In one final outburst of gaming before my job ruined my vacation I played on Sunday. Only Joe could make it so we set to with my new favorite rule set Pikeman's Lament. Three back-to-back games in just over four hours tested Joe's new "Combat Only" force of Pikemen, Clansmen and Aggressive Gallopers fronted only by two units of Commanded Shot against my standard firepower-heavy force. Joe won the first two games, the first by a narrow margin , the second by a landslide and we fought the third "Morning Assault" to a draw. We were having too much fun to stop to record things but I did snap a shot of the draw at the end of the third game
The Morning Assault envisions a dawn attack against an enemy held defensive line with a sneak attack on its flank. Victory conditions are only achieved through the complete destruction of the enemy force or, when there are five of fewer units still on the table. We battered each other until only four Commanded Shot were left; two of Joe's and two of mine. As usual, my Leader fell in combat as did Joe's. Both survived their wounds and will be back next game.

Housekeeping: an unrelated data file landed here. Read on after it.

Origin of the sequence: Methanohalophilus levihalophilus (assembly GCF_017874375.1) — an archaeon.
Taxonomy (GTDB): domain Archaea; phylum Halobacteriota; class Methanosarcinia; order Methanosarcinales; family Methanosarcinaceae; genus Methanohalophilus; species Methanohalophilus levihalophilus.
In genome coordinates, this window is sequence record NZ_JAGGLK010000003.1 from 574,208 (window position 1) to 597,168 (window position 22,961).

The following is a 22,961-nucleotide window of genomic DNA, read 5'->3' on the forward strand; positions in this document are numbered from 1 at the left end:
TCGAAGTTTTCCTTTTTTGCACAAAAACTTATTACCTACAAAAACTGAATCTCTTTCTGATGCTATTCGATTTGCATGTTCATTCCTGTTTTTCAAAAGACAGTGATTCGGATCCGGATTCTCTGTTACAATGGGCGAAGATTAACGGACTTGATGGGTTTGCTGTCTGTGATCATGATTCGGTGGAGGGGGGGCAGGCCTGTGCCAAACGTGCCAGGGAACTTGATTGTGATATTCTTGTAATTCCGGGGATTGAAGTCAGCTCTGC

the figures were left largely where they fell showing the intensity of the fighting,
only thirteen figures on my force fled and ten in Joe's; the rest fell in combat on the field
Having lost my Leader, captured by oldSarge's Duelist in the last battle, I was resolved to try to rescue him from captivity. I laid out the terrain with a small farm in the center and offered oldSarge his choice of sides. From there we played out rescue mission in the rule book; half of oldSarge's troops were in the and around the buildings guarding the prisoner while the rest of his force was away foraging. With great caution and stealth my troops had crept close during the night. As dawn broke my troops charged forward with a loud "huzzah!"........or something to that effect.